Note: Notes from Rounder Records release "Calypso At Midnight" read: "The Trinidad Guardian proudly printed what it claimed to be the 'First Picture of King Edward VIII' on its front page on February 4, 1936. As the Prince of Wales, Edward had visited the island in 1920. He was a popular figurehead. By the end of 1936, news of the monarch was of a completely different nature. Successively, the Guardian's front page speculated on abdication during the second week of December, culminating in the headline 'King Renounces His Throne for Love' which was splashed across the broadsheet on the morning of December 11 (he had abdicated the day previous). This is an extremely important song in the rising popularity of calypso in the United States; it never was released in Britain. An instant hit following Lord Caresser's recording on February 16, 1937 (Decca 17298) the lyric was used as the centerpiece for a calypso drama at the Village Vanguard, New York that focused on the abdication of Edward VIII. No event startled Depression era Anglophones more than this abdication, and no song more captured the moment than this calypso. Melodically, the piece is taken from an old-time kalenda (or stick fighting) chant. Such compositions were used as the basis for layways (from the French, la voix, voice), or calypso road marches during the twentieth century."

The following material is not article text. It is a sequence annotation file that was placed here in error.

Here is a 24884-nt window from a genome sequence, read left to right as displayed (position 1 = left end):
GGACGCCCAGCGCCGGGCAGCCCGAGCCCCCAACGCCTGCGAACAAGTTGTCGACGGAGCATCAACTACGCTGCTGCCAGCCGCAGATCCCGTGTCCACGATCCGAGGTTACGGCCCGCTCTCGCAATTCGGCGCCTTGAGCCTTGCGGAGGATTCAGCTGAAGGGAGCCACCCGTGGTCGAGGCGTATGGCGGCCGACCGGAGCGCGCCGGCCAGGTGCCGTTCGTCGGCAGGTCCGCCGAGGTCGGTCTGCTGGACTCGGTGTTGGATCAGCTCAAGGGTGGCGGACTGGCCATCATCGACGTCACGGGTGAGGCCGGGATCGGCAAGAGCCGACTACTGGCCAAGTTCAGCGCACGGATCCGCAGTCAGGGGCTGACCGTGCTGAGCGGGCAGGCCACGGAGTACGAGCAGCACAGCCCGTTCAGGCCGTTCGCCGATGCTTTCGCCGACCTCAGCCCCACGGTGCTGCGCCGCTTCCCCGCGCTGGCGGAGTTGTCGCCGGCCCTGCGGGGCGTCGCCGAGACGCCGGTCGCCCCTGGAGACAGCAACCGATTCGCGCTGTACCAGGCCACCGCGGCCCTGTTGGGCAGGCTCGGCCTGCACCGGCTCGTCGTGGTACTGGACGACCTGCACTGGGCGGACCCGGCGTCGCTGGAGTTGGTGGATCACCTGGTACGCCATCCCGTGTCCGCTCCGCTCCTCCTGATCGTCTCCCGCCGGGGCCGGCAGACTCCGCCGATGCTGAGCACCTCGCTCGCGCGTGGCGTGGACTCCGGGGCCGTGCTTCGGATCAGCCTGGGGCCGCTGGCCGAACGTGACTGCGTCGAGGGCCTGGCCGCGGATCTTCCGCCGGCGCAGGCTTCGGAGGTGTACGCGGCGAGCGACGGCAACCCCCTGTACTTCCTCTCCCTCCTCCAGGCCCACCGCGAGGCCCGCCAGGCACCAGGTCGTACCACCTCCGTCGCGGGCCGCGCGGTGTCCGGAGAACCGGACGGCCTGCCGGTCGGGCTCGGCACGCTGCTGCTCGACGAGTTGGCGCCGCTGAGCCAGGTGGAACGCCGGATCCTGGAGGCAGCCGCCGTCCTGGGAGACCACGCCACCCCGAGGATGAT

About the session: A live recording of "Calypso At Midnight," a concert held at Town Hall, New York City, on December 21, 1946. Learning that Town Hall could be rented cheaply after regular theater hours, Alan Lomax produced a late-night concert series called The Midnight Special, which was thematically organized as "Blues At Midnight," "Ballads At Midnight," etc., and sponsored by the People's Songs Collective. The calypso concert recordings, made at Lomax's request and later found by chance in a closet by Bess Lomax Hawes, may be the only extant documents of this series. "This concert is a fascinating document of an American presentation of Trinidadian calypso at a time when interest in the genre was spreading from New York City into the mainstream of popular music in the United States" (Donald R. Hill and John H. Cowley, Calypso At Midnight [Rounder CD 1860])
Rights: The rights to the audio, photographic, and video materials contained within the Lomax Digital Archive are administered by various publishers, record labels, collectors, estates, and other rights holders. Any uses, commercial or not, must be cleared by the specific rights holders. For questions regarding the use of any material on the LDA, please contact Permissions.
Do you have something to add, or do you see an error in this record? We'd love to
hear from you.